- Bad clients are petty and selfish. They withhold praise, rarely express appreciation, and are always devaluing others and looking to take advantage whenever possible. They want ALL the credit and will steal it even when it’s not theirs to be taken or given. The only person they value and think about is themselves.
- Bad clients are greedy. They think the ends always justify the means. Ethics and integrity are afterthoughts (if they are considered at all). It’s one harebrained, questionable scheme after another with them.
- The problems that bad clients cause spill over into your other client relationships.
- Bad clients cause your work quality to suffer all the way around. They are so needy and demanding and their work, in turn, so arduous and time-consuming, it unfairly deprives your other, more ideal (and easier to work with) clients from your equal time, attention and best efforts.
- Bad clients want everything for nothing. They will gladly pay you tomorrow for a hamburger today (and tomorrow never comes soon). You can’t pay your bills with IOUs.
- Bad clients think everything they do is worth millions and everything you do is worth pennies. That is to say, they devalue, demoralize, and degrade (in turn, eroding your confidence) and don’t appreciate all that you do for them.
- Bad clients constantly pay late, if at all. They’re always making excuses and trying to string you along. (Of course, you have some culpability here. It’s up to you to put your foot down the first time this happens and to fire the ass of anyone who continues to disrespect you in this way.)
- Bad clients ruin all the good work you have done for them on their behalf. For every gain you make, they do something that causes twenty steps back.
- Their poor integrity can besmirch YOUR reputation and integrity. God forbid you should rely on them for referrals; you’ll just get more of the same type of bad client.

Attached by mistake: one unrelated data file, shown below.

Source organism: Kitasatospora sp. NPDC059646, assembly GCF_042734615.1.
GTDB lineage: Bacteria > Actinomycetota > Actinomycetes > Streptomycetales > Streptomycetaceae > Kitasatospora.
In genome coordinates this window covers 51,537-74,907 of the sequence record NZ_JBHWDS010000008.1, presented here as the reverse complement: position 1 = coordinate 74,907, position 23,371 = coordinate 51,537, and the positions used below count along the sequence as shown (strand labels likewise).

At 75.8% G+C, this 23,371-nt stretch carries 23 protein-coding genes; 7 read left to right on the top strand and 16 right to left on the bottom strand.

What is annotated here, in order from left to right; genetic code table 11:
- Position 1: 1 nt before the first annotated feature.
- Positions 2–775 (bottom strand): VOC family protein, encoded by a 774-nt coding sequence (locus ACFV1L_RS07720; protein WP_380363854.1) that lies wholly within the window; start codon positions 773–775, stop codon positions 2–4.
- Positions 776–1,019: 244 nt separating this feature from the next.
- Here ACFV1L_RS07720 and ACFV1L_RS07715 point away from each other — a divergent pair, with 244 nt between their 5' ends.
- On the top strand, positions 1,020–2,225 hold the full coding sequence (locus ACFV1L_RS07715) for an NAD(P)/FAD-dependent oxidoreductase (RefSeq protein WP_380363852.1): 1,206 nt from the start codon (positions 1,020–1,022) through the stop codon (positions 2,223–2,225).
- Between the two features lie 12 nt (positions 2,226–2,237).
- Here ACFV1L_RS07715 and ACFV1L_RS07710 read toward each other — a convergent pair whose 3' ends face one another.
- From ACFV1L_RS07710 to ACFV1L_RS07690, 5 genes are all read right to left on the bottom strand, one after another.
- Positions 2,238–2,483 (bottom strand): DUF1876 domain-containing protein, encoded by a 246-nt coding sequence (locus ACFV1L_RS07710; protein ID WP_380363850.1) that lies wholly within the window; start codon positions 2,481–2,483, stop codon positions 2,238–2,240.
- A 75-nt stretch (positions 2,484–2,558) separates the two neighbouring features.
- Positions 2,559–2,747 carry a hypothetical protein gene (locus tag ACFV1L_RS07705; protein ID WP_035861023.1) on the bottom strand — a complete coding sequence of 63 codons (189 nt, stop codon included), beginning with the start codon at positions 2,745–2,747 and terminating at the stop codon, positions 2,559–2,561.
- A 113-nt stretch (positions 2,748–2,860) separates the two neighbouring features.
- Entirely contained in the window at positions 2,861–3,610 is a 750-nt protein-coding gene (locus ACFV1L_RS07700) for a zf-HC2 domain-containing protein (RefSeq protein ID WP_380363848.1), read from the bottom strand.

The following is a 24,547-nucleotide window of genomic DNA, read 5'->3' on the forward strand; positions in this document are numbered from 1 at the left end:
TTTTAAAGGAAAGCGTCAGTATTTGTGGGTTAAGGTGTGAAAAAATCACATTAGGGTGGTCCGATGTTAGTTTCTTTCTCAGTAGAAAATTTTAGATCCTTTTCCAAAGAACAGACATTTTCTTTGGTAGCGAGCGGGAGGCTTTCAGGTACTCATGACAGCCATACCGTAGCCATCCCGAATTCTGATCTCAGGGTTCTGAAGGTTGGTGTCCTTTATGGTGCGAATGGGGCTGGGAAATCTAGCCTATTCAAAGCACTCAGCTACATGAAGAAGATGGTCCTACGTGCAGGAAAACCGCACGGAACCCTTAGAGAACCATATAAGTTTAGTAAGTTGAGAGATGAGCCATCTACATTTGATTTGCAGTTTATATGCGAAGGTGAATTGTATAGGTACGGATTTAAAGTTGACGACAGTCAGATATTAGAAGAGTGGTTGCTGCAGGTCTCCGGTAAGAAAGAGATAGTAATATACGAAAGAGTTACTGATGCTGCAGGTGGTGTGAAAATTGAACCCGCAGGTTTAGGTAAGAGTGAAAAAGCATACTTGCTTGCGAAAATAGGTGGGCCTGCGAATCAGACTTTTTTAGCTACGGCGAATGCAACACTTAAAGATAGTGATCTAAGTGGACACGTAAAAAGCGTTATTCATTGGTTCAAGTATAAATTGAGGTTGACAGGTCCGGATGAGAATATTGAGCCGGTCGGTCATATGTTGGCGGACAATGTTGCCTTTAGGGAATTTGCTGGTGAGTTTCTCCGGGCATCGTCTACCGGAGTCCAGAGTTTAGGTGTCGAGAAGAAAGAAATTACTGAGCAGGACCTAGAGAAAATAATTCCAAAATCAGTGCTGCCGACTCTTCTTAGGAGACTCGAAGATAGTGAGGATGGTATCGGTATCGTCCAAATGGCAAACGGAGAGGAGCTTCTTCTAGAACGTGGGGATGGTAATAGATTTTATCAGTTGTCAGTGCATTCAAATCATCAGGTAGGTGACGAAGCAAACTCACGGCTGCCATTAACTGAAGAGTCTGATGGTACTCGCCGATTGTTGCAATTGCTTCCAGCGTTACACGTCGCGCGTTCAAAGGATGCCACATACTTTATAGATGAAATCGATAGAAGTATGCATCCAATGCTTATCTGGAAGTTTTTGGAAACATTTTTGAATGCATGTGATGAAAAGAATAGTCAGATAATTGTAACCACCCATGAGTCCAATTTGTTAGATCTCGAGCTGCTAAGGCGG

- Bad clients never take responsibility for their poor habits and practices and are the first to blame YOU for the problems they caused/brought on themselves.
- Bad clients are also the first to report you to the BBB or the bar or whatever governing/overseeing agencies you are accountable to. They are incapable of taking responsibility for the problems and conditions they themselves create.
- Bad clients cannot be saved from themselves and will bring you down with them. Bad clients who don’t run their businesses properly or ethically can be and often are sued. And guess who can get dragged into that mess whether they like it or not? Yeah, you and everyone else who has worked with them.
- Bad clients are the quickest path to poor health, stress, overwhelm, and burnout.
Never take on any client just for the money. I can’t emphasize this enough!
There must be a fit. You have to genuinely like them and what they do (and vice versa).
They must be honest and ethical and do things in a way you can respect.
They must treat you with dignity, honor, and respect.
And they have to be willing to let you do what you do without making it more difficult. If not, you have nothing to discuss and there can be no relationship.
Bottom line: Be a client snob. Don’t accept anyone and everyone who comes along. Be choosy and selective about who you work with and have a process in place for vetting clients. You’ll be happier and richer for it.